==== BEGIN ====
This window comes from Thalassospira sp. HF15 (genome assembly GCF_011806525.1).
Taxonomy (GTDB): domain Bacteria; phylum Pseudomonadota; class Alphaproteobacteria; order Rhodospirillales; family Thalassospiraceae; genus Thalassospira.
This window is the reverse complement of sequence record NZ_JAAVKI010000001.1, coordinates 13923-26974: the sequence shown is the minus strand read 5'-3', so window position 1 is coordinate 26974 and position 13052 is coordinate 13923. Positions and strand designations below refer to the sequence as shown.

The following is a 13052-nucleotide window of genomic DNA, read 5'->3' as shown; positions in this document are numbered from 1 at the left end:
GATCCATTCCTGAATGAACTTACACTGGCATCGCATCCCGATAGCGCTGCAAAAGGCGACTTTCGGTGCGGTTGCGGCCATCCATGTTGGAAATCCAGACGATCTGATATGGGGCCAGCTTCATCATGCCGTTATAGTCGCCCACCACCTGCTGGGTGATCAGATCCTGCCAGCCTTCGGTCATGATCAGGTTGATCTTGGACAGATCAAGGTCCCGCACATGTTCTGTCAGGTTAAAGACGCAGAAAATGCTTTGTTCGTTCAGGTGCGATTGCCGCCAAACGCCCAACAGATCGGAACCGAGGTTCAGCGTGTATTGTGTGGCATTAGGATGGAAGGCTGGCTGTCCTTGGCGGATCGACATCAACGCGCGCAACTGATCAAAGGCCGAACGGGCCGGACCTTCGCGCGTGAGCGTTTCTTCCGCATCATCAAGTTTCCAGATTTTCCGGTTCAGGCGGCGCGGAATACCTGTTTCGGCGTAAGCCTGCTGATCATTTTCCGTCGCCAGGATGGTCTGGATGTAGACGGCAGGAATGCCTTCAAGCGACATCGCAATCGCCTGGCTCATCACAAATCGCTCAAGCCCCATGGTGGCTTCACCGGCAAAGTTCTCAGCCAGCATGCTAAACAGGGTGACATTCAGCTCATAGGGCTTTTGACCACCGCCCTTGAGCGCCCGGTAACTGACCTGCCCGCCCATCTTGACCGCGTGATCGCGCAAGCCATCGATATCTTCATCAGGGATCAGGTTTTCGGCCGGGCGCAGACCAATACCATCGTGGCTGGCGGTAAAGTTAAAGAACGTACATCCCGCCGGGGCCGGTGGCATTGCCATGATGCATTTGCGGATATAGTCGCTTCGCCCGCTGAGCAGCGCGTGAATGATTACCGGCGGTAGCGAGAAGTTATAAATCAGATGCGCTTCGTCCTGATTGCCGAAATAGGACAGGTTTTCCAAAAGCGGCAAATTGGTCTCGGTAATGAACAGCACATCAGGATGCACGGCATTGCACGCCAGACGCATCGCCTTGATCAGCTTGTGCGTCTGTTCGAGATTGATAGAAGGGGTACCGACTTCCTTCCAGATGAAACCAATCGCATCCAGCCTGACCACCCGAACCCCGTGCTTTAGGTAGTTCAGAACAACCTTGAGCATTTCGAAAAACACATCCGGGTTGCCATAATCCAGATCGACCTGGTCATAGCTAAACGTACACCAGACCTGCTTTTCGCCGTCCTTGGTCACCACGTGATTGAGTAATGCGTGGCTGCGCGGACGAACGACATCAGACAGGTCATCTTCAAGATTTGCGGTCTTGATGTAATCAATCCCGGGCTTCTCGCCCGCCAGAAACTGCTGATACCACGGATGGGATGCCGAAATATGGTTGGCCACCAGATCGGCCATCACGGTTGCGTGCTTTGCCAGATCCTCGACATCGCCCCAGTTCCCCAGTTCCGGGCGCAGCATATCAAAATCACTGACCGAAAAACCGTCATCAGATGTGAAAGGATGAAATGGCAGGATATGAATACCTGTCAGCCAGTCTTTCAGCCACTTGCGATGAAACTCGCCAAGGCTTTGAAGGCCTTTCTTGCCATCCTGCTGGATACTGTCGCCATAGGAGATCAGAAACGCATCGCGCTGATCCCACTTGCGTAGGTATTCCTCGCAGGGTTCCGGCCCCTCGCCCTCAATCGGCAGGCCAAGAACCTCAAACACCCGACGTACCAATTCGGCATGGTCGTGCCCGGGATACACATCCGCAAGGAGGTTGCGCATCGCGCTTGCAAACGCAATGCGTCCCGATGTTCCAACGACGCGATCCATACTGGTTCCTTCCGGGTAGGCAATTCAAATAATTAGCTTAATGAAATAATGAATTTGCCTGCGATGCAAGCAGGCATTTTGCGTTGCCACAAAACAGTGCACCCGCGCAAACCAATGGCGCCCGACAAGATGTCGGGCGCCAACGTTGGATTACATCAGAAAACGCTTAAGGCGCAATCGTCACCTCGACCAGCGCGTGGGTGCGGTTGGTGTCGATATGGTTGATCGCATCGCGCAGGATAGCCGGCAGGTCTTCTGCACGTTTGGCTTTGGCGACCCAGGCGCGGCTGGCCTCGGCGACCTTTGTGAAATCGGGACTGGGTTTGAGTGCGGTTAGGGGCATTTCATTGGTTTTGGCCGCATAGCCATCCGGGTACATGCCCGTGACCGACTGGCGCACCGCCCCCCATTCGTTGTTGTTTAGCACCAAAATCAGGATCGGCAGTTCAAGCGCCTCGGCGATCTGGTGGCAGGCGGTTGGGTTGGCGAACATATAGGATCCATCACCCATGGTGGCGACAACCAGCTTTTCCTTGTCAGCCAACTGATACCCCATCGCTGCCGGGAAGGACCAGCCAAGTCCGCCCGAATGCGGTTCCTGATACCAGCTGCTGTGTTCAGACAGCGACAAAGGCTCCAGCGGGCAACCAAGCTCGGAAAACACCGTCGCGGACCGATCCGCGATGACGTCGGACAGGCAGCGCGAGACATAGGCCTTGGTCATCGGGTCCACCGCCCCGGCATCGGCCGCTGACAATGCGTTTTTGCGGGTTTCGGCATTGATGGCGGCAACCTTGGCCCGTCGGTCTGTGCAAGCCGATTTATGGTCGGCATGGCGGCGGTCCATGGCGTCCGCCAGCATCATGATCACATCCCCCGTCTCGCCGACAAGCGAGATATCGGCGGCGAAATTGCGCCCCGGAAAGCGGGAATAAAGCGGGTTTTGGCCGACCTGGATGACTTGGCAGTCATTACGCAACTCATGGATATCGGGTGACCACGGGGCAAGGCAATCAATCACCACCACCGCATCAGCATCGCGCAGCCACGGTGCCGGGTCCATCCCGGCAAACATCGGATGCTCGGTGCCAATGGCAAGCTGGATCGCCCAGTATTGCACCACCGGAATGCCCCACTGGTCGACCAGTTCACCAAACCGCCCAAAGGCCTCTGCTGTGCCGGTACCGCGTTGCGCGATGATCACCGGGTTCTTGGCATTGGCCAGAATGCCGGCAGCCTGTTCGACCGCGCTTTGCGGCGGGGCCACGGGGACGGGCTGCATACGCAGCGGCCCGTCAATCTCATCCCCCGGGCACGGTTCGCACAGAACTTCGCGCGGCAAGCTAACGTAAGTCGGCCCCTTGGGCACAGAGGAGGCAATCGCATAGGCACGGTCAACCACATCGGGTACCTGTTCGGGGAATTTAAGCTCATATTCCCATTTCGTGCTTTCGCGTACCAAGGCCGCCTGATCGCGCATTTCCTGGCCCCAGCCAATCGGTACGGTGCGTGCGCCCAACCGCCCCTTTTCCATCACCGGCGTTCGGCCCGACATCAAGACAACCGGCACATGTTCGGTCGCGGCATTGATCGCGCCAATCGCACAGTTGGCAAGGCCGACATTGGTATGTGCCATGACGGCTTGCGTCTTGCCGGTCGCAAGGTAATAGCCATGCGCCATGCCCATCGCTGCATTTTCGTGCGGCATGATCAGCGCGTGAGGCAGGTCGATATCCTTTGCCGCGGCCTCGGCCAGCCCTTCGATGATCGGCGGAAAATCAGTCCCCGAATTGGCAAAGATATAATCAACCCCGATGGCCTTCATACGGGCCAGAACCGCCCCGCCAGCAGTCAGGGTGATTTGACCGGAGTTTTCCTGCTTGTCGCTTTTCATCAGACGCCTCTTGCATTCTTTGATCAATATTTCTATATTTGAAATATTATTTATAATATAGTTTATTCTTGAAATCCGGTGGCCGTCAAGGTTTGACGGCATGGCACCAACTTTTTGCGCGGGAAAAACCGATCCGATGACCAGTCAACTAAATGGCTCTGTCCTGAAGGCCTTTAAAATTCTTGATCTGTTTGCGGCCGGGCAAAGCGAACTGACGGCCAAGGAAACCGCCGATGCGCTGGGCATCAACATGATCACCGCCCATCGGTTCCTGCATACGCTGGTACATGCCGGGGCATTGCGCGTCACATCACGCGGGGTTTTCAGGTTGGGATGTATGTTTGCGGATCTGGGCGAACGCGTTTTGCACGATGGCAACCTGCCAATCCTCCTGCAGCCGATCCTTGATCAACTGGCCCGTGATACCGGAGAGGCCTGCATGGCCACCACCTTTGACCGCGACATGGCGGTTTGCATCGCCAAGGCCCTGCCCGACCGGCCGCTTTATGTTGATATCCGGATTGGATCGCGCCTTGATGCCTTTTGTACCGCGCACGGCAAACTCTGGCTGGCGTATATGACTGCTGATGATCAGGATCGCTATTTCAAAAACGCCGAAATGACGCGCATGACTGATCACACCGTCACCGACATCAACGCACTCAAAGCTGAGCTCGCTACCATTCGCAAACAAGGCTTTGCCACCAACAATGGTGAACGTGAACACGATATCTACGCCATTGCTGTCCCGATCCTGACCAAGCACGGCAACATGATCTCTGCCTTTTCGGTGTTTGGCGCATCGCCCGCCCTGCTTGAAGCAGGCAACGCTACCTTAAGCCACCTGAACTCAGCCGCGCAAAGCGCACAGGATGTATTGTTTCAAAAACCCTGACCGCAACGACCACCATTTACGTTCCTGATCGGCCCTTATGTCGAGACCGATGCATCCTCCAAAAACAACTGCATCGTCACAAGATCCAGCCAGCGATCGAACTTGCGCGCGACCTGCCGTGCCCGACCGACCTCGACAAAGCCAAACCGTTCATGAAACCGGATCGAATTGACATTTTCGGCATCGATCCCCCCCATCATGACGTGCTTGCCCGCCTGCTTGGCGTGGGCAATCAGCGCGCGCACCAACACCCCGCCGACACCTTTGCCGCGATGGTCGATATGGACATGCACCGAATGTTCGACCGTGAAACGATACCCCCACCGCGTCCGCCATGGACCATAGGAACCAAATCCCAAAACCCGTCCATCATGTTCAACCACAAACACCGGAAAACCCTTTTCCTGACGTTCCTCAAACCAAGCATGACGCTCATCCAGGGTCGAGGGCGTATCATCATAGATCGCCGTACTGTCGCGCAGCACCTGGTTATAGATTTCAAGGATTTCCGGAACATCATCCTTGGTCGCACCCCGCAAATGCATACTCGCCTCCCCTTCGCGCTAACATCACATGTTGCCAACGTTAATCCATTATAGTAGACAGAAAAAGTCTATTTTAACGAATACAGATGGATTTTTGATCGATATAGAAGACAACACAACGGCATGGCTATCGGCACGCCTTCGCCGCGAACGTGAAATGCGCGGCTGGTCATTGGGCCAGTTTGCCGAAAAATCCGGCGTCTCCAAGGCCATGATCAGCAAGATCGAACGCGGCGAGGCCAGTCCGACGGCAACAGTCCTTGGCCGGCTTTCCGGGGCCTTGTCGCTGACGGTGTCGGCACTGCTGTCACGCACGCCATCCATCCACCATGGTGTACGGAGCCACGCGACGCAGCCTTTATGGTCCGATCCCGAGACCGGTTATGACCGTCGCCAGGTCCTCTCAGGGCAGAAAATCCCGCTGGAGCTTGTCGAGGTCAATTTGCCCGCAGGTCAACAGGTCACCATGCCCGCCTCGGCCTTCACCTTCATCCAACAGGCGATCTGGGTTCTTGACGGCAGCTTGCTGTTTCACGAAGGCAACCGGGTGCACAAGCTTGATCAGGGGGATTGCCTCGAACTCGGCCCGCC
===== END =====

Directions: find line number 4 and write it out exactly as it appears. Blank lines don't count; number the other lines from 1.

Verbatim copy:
The following is a 13052-nucleotide window of genomic DNA, read 5'->3' as shown; positions in this document are numbered from 1 at the left end: